The turn of the 20th century was crawling with them: sailing ships full of scientists and adventurers heading off into the relative unknown in search of new and exotic landscapes ready for "discovery." These expeditions were sometimes frivolous, more often very serious, and a good number of them were bankrolled by wealthy industrialists and organized around the central principle of bringing back lots of stuff.
The George W. Elder was one such ship, outfitted by railroad magnate Edward H. Harriman with geologists, botanists, archaeologists, nature writers, assorted Harriman family members and other passengers, 126 people in all. (On board were John Muir, the originator of the American conservation movement, and the young photographer Edward Curtis, in the earliest stages of his career-long effort to document the lives of Native Americans.) The luxuriously appointed Elder set off northward from Seattle on the last day of May 1899, and after much hunting and fishing, naming of glaciers and a monumental environmental survey of the Alaskan coast, the expedition was on its return leg in July when it entered a small body of water called Cape Fox and happened upon a Gilded Age explorer's dream: The fully intact but deserted Tlingit Indian village of Gaash. Soon the Elder was sitting a few inches lower in the water, weighed down with housewares, building fronts, totem poles and hundreds of other Tlingit artifacts.
Here, of course, we need to closely parse our terminology. What Harriman and Co. perceived as "deserted" is described by modern Tlingit historians as "temporarily uninhabited." The various clans of Tlingits, occupants of a great swath of southeast Alaska since at least 500 B.C., were sometimes in the habit of leaving their villages for the summer hunting and fishing season, and diseases such as smallpox could also spur the temporary exodus of entire communities. Harriman's actions would today clearly be labeled "theft"; in the context of the scientific and archaeological mores of 1899, curators at the National Museum of the American Indian generally prefer to use the more purely descriptive "removal."
This trove of Tlingit artifacts soon scattered, as such large hauls usually did, into various university, institutional and Harriman family collections. One item, a totem pole with the name of Hoots Kooteeya, taken from its place in front of Chief Thomas Johnson's Brown Bear Clan House at Gaash, was in 1904 given to the New York Zoological Society (popularly known as the Bronx Zoo). It remained there until 1942, when the zoo began to clean house for a remodeling and donated the pole to the Museum of the American Indian, precursor to the new museum. The curators at MAI brought the pole to their storage and research facility in the East Bronx, where it stood on the facility's grounds as part of a kind of ad hoc diorama, greeting the scholars and museum employees arriving each day to study the museum's collection until the 1980s, when four decades of exposure to the elements finally produced a noticeable level of deterioration. The pole was then covered with a makeshift shelter, out of sight and presumably out of mind.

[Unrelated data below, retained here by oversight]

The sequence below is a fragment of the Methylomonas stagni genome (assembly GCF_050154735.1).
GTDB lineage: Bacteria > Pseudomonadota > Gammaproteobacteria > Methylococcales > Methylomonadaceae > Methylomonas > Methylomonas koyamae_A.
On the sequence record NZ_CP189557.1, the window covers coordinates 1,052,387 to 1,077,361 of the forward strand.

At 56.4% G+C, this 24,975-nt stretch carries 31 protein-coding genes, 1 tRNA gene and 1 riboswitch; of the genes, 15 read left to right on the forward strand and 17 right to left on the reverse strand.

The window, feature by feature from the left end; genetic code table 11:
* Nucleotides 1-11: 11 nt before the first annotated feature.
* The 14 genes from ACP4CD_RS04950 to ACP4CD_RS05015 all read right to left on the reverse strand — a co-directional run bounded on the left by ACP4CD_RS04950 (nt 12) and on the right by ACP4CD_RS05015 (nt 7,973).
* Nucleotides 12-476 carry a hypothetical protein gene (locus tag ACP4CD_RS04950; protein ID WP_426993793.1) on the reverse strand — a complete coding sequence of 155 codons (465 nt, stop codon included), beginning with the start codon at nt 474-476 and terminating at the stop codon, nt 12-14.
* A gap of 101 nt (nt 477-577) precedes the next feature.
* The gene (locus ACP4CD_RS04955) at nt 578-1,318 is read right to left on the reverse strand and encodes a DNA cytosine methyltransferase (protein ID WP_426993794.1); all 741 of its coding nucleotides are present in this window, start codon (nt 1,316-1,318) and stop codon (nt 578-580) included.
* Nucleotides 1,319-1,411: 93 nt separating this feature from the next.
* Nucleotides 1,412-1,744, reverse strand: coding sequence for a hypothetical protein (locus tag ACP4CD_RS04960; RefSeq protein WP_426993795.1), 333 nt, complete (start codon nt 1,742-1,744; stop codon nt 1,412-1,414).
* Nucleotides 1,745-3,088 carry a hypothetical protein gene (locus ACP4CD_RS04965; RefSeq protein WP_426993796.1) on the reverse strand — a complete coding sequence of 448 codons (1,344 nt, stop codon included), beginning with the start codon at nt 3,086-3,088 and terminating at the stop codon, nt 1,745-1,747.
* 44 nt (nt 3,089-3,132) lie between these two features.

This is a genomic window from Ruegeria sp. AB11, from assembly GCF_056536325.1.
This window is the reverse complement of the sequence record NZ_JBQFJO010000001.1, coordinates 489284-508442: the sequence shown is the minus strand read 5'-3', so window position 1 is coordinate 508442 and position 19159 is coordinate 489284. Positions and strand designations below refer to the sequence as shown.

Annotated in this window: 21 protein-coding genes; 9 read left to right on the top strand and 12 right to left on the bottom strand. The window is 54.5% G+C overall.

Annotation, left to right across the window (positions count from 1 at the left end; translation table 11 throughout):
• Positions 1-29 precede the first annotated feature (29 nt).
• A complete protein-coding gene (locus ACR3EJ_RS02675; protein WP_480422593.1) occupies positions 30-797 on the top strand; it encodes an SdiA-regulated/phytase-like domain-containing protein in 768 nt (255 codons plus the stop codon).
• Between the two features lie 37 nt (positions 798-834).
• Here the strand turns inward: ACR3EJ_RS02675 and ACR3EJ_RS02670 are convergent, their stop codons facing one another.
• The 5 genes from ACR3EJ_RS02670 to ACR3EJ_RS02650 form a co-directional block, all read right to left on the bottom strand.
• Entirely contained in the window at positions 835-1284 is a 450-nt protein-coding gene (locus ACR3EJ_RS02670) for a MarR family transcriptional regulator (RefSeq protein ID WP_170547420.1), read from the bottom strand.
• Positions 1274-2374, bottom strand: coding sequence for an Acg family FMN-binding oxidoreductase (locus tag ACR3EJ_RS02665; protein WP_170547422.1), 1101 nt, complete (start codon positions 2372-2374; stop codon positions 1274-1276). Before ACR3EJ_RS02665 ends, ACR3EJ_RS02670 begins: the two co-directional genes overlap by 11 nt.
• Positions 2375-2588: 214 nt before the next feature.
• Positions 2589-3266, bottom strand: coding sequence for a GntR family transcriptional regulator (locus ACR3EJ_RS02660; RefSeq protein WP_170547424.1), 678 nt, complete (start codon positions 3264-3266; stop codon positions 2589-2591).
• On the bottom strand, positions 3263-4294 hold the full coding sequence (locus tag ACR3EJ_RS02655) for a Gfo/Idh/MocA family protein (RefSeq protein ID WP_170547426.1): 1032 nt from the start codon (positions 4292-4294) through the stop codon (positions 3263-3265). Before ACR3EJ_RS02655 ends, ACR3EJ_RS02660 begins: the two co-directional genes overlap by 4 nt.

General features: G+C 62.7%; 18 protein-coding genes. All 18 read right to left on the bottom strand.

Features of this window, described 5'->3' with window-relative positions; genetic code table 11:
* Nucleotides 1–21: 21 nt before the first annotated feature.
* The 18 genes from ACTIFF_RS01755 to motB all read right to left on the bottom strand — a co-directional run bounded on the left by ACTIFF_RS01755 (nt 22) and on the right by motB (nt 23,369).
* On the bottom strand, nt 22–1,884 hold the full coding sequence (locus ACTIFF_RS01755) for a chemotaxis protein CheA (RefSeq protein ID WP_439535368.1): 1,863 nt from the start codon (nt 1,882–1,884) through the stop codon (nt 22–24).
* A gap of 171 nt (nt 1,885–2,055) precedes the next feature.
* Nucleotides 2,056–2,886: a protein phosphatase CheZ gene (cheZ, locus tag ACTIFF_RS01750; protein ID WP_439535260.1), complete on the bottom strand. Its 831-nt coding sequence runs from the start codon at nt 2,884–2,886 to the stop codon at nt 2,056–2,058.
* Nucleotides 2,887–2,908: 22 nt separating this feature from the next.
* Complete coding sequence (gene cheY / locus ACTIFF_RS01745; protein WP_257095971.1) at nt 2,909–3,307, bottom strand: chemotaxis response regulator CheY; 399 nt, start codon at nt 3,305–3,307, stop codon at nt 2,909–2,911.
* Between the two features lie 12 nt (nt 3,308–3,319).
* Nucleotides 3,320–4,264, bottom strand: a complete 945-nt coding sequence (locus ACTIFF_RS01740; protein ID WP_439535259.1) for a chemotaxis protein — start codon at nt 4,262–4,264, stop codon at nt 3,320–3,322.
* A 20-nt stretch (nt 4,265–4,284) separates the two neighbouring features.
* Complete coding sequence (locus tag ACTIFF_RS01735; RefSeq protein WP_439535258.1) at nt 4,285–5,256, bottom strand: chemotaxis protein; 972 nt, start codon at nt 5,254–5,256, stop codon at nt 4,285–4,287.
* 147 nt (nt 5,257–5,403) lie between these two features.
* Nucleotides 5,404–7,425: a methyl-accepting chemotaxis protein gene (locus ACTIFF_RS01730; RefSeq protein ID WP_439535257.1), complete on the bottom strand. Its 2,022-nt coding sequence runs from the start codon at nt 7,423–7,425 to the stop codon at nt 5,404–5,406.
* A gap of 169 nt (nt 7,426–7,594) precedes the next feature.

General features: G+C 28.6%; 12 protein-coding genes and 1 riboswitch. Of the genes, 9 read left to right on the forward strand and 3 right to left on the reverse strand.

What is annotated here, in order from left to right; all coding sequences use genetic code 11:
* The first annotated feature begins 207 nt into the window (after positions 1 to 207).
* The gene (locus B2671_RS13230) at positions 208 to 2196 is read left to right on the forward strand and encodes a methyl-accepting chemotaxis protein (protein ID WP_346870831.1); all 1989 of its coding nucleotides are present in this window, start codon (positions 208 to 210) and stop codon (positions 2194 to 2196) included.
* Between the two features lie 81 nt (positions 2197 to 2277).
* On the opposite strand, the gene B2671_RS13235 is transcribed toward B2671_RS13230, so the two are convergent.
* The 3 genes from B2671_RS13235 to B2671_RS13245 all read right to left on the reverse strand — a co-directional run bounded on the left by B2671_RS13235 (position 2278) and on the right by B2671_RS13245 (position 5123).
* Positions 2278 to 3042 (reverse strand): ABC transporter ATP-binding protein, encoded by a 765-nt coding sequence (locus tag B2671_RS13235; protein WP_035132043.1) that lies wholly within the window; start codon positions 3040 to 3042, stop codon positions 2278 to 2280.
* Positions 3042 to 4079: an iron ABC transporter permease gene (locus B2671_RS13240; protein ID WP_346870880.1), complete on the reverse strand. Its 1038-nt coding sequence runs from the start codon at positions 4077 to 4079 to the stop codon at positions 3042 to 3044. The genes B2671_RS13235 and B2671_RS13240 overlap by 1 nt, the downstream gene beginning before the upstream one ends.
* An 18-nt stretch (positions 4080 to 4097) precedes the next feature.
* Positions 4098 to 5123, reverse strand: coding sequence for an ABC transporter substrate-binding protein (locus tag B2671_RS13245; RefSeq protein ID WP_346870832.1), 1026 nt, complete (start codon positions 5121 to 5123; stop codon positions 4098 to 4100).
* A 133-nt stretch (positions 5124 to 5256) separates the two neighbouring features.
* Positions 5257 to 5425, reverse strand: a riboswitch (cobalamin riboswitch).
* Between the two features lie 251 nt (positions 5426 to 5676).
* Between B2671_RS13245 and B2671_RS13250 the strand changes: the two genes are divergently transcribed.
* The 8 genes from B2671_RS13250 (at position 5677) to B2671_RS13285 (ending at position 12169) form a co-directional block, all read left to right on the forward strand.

The Tlingit Indians, though, had never forgotten the pole or the way it had left their land. In 1995, as the planning for the new national museum gained momentum, officials of the Cape Fox Village Corp., representing the descendants of Gaash's Brown Bear Clan, requested the return of the totem pole and other objects from the Harriman expedition under the newly established museum's repatriations program. The case was open and shut, with clear chronological lines leading to a clear geographical and tribal origin, and by July 2001, Hoots Kooteeya had been carefully crated and was heading home.
The story might have ended there, with no role to play in the opening of the Mall's new museum, except for the Tlingit's gift of a large cedar tree and, equally important, of the services of tribal artist Nathan Jackson, one of America's preeminent master pole carvers. The result of Jackson's labors, a new design paying homage to the earlier pole, is now part of the permanent collection of the museum and illustrates the Tlingit story of Kaats, a most unlucky bear hunter: Kaats, it seems, failed on one hunt so miserably that he was trapped inside the cave of a she-bear, who, in the way of many such traditional tales, fell in love with her charge, forbidding him at first to leave the cave and, later, to make contact with his human relations. The story has many variants, few of which end happily for poor Kaats, who is usually eaten by his own children, the bear cubs borne during his long years of captivity. It's a story with a lesson for lazy hunters, but it's also meant to entertain, and most importantly it's a story about bears, the patron spirits of the Gaash descendants. If you can manage the view, check out the loon image on the back of the pole, a reference to the animal that is traditionally credited with teaching the members of the Brown Bear Clan the art of going underneath the winter ice.
-- Scott W. Berg